Native asters and goldenrod attract native bees at Foxborough Conservation Commission’s Lane Learning Center
Plant Goldenrods and Asters to Support Pollinators in Late Summer
According to the National Wildlife Federation, native asters like New England (Aster novae-angliae), New York (Symphyotrichum novi-belgii), smooth (Aster laevis), white wood (Aster divaricatus) and other woodland asters support the entire life cycles of over 110 species of butterflies and moths, so it you want a pollinator garden, these are must-haves. And the good news is that it’s ragweed rather then goldenrod that causes so many allergies in late summer, so plant away!
Goldenrods such as zig-zag (Solidago flexicaulis), showy (Solidago speciosa), seaside (Solidago sempervirens), and anise-scented (Solidago odora) species are the top champions of supporting the entire life cycles of butterflies and moths in New England, supporting 110 species in eastern MA.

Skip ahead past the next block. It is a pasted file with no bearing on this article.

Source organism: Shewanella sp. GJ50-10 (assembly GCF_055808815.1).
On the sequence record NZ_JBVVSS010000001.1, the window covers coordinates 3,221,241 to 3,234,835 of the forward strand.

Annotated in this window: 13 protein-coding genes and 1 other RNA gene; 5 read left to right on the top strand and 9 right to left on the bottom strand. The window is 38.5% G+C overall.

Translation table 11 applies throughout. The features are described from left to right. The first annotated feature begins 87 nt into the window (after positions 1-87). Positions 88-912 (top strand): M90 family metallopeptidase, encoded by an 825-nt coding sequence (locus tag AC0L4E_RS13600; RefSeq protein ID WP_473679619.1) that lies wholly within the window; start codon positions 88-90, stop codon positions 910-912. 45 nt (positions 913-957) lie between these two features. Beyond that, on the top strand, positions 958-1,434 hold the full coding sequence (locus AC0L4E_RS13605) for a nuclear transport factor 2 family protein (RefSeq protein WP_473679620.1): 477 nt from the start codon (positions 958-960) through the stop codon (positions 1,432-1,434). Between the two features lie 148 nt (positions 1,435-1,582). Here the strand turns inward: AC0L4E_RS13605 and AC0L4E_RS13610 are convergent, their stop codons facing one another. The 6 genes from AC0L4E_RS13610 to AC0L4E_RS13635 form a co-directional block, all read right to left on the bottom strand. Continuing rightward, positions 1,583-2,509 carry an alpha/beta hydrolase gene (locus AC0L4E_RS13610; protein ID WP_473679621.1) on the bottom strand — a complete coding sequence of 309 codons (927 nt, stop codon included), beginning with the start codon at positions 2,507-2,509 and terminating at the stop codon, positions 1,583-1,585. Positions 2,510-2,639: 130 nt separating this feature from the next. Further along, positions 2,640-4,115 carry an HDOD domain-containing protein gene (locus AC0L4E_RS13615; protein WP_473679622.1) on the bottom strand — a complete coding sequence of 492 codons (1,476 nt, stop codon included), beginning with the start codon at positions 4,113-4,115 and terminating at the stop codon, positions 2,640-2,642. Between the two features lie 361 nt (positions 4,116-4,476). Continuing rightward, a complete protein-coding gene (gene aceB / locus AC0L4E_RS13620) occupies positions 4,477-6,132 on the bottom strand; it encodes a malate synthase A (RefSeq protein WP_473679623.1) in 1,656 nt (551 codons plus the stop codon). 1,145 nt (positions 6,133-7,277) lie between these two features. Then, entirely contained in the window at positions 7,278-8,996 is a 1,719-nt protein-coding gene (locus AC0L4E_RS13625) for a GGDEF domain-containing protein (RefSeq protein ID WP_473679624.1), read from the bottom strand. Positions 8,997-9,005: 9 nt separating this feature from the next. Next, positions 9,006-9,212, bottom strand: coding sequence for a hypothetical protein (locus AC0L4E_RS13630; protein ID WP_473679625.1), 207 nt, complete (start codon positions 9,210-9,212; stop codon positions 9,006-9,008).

More good news is that there are asters and goldenrods that do well in shady and dry conditions, so don’t worry if you’ve not much sun – so get out there and help pollinators by planting the plants they depend upon for their very existence.
What plants are best for native bees?
Obviously they like goldenrods and asters as pictured above, but even better are native roses, like Carolina (Rosa caroliniana), Virginia (Rosa virginiana), swamp rose (Rosa palustris) and shining (Rosa nitida), plus flowering raspberry (Rubus odorous). As always, before purchasing plants, know your site’s cultural conditions – like sun/shade, soil texture and drainage – and select the best species for your conditions so your investment has the best chance of thriving.
Birds and other animals will thank you for providing habit – like food, shelter and nesting sites – that looks so satisfying to you!